In spite of its original inspiration in the hermit cell of St David, the revived community was emphatically English in orientation and suffered during the Welsh wars of independence in the late thirteenth century and the Glyndwr uprising. By 1481 the original Llanthony had reverted to the status of a dependent priory of the Gloucester foundation. The buildings illustrate how the community had shrunk - parts of the church walled off, a fireplace inserted in one of the transepts, crude buttressing to deal with the effects of subsidence in the alluvial soil of the valley.
The abbey was finally closed in 1538 and the site and surrounding lands were sold to a Gloucestershire landowner, Nicholas Arnold. His main home was at Highnam, near Gloucester, and he used the abbey at Llanthony as a horse-breeding ranch. Nicholas was a courtier and soldier and a member of the king’s elite guard, the Gentleman Pensioners. In later life he became Lord Justice of Ireland, and it was here that he met the notorious (and unfortunately-named) Katherine Hoare, the wife of one of the English settlers in County Wexford. Sir Henry Sidney had been warned about Katherine when he became Lord Deputy, but Nicholas was not to be put off. He brought her back to England as his mistress and installed her at Llanthony. Eventually, he married her - but not in time to legitimise their children.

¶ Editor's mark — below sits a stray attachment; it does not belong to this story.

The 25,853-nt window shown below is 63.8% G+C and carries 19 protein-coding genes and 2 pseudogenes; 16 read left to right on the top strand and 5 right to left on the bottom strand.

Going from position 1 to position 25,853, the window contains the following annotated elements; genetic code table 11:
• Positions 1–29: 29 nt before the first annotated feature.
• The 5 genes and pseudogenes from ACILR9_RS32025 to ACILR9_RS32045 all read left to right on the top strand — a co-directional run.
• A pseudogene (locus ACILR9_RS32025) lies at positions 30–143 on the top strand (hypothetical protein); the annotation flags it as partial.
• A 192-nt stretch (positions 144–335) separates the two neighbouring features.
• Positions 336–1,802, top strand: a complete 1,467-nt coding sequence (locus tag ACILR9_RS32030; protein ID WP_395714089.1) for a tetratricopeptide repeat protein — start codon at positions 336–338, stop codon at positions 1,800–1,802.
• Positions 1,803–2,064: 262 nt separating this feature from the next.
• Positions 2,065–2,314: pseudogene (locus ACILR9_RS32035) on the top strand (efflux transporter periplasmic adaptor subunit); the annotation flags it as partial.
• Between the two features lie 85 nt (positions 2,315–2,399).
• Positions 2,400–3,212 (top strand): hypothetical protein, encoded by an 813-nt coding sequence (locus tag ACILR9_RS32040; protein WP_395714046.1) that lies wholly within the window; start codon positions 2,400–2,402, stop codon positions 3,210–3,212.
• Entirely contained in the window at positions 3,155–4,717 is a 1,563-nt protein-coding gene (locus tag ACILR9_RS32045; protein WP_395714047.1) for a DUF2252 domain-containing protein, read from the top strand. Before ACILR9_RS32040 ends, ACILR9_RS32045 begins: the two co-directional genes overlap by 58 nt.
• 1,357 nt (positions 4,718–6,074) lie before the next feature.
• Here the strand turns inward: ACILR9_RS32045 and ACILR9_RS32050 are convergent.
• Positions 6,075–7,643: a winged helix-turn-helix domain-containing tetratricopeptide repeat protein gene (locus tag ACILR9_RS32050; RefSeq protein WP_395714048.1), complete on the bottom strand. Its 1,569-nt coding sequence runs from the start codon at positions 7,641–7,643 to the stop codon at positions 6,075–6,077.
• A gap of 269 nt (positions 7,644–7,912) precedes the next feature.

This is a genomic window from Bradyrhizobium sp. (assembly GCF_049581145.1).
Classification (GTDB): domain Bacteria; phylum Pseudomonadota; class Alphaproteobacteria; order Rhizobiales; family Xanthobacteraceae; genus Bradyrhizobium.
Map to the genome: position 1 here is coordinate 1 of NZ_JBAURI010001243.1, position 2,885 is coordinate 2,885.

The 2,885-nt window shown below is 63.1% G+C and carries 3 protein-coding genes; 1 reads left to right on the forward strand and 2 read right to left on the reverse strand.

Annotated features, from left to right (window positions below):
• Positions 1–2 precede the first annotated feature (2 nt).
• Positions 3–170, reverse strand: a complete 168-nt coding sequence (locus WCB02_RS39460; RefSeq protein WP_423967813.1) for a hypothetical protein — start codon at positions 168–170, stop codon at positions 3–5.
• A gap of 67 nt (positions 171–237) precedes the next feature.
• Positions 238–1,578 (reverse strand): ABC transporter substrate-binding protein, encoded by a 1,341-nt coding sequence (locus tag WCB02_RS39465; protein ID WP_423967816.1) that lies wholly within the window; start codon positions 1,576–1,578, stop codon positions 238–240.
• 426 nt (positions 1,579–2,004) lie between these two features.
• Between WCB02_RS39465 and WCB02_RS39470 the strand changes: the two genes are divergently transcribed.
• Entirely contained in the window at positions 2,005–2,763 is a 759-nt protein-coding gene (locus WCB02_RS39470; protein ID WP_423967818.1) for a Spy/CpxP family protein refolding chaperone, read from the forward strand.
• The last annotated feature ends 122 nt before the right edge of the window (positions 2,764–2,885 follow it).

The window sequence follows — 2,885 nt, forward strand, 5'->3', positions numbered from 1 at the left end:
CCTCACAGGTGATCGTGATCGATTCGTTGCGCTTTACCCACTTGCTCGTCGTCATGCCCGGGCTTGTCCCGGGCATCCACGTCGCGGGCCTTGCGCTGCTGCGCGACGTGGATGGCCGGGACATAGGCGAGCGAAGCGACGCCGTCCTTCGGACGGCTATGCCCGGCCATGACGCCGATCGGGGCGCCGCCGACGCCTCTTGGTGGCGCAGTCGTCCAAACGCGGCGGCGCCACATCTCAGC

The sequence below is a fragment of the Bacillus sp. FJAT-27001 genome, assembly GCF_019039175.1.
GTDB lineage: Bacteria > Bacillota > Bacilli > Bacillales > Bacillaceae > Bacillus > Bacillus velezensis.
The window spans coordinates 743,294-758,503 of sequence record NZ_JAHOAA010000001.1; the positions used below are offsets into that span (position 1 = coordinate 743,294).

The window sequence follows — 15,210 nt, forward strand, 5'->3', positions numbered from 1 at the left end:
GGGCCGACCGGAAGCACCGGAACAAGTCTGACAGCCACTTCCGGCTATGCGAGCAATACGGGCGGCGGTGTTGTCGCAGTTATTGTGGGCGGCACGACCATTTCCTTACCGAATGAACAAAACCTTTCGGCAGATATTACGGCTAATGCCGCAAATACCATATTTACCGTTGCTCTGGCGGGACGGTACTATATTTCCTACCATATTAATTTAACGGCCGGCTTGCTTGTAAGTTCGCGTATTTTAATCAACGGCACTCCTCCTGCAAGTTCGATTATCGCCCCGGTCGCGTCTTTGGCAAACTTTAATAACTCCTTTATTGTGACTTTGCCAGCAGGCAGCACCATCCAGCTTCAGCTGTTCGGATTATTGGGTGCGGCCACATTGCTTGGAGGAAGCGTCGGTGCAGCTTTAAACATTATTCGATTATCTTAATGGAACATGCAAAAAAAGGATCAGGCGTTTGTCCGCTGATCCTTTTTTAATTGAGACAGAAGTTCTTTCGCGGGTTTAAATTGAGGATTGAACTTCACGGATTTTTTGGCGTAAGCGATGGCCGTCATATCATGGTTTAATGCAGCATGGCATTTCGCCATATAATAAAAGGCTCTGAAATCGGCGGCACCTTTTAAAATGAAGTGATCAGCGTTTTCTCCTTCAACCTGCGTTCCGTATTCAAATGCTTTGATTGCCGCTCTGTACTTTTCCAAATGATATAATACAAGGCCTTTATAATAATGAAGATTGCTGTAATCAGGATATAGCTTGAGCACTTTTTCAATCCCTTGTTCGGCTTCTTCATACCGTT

However, he left the Llanthony estates to their son, John Arnold. There was a protracted legal battle after Nicholas’s death, when his legitimate grand-daughter, Dorothy Lucy of Charlecote, tried to lay claim to Llanthony. By this time, Katherine had married again and moved away, so that only her servants were living in the abbey house. At one point they were besieged by Dorothy’s local supporters and penned up in part of the house - where, they complained, they could get no access to water and were forced to boil some beef in beer for their supper.